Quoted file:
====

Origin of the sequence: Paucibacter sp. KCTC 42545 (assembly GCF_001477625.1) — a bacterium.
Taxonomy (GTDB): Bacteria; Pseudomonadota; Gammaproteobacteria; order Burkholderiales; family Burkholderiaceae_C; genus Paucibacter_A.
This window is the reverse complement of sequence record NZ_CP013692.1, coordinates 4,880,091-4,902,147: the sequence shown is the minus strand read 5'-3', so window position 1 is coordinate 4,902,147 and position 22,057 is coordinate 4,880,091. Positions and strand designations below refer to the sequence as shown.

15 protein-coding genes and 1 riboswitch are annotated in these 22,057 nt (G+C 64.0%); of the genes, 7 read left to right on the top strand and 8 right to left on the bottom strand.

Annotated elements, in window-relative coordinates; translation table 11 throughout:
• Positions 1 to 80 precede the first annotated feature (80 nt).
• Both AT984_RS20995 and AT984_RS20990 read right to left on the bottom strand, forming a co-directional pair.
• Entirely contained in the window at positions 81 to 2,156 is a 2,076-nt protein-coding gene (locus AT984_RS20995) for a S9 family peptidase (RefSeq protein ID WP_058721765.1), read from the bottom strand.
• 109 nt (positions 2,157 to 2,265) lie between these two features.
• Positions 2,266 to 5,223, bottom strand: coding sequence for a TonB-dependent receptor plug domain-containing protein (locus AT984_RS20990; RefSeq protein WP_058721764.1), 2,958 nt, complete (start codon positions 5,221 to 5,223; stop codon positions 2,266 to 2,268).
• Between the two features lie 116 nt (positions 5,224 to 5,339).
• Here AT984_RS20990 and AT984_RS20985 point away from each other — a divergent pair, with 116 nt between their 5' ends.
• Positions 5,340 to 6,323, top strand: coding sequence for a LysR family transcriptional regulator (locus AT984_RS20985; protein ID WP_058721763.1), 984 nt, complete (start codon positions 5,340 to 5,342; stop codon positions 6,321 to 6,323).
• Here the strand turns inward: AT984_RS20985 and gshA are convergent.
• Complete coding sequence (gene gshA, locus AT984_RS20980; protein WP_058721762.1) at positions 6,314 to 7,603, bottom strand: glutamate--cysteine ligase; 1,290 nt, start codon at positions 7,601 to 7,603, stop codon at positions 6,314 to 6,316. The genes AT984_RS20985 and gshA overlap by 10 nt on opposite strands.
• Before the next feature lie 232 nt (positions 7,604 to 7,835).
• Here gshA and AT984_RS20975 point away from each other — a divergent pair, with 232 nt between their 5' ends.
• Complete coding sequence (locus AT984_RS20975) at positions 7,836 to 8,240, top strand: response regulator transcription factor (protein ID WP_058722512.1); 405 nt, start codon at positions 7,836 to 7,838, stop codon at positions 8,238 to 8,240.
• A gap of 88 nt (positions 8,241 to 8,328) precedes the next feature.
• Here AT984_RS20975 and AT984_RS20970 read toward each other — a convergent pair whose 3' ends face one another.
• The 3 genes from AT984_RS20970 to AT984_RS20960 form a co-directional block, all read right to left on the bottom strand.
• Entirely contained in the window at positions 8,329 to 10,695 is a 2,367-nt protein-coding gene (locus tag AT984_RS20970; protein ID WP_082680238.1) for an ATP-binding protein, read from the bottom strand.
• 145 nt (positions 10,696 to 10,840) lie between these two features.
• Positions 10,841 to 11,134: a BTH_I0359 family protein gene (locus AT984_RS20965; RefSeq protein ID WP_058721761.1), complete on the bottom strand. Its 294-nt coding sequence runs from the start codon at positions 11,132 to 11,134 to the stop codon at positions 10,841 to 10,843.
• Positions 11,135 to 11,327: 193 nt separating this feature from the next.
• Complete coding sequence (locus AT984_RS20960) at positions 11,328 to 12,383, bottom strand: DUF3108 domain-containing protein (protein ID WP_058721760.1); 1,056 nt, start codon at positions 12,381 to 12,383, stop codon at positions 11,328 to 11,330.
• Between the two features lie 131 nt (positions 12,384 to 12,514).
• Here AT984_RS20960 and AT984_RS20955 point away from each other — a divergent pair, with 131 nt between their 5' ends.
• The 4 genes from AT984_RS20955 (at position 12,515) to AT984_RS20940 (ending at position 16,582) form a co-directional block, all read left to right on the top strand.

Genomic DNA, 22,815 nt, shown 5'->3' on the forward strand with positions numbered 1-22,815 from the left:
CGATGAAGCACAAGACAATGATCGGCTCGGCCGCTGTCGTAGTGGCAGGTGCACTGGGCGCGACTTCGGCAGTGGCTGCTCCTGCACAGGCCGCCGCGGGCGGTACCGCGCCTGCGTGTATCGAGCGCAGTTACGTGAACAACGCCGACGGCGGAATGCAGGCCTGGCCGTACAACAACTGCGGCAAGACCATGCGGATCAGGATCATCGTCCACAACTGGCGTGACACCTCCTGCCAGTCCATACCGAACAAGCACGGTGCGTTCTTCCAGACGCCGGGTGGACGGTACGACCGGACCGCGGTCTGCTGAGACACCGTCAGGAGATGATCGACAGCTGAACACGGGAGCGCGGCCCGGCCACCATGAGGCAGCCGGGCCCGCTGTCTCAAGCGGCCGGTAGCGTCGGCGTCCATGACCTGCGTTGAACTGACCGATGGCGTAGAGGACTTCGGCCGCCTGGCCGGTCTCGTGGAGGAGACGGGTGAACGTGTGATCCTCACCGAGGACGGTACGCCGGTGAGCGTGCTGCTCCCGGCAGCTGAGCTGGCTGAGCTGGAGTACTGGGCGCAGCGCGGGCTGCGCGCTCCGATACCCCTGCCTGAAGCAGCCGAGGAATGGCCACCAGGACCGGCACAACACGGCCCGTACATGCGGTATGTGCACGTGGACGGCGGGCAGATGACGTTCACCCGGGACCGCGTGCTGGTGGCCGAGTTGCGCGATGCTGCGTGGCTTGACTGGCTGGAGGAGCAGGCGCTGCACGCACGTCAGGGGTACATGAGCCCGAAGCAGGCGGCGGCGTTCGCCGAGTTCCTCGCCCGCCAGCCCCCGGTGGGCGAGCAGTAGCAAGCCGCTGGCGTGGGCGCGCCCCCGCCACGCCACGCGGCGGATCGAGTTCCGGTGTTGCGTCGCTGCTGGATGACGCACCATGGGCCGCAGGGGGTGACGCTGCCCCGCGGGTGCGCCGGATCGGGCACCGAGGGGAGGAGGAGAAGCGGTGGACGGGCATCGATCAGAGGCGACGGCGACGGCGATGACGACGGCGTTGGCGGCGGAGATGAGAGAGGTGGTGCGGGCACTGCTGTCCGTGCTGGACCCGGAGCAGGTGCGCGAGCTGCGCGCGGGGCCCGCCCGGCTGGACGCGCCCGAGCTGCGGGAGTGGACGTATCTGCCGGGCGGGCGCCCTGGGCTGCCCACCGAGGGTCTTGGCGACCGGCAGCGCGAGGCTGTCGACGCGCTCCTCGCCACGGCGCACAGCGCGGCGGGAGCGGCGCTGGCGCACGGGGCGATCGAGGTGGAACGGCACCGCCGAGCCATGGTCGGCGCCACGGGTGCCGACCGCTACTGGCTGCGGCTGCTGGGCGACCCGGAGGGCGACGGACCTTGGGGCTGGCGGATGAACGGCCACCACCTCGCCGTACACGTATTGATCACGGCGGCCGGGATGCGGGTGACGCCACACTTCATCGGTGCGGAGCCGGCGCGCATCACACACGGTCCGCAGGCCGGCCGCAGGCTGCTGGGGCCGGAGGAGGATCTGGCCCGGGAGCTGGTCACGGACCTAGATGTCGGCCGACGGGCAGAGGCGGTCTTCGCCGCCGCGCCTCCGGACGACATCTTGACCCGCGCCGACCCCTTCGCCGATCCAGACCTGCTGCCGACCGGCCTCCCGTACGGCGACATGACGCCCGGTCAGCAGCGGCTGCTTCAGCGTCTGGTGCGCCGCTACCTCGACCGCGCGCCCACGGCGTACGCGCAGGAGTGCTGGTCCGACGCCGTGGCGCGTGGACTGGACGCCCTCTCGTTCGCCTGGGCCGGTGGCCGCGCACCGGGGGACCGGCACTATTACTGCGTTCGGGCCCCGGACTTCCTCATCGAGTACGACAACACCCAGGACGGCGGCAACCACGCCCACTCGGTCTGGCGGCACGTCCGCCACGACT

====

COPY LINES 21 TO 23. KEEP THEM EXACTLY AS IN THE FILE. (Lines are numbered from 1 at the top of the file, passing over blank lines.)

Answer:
• The 3 genes from AT984_RS20970 to AT984_RS20960 form a co-directional block, all read right to left on the bottom strand.
• Entirely contained in the window at positions 8,329 to 10,695 is a 2,367-nt protein-coding gene (locus tag AT984_RS20970; protein ID WP_082680238.1) for an ATP-binding protein, read from the bottom strand.
• 145 nt (positions 10,696 to 10,840) lie between these two features.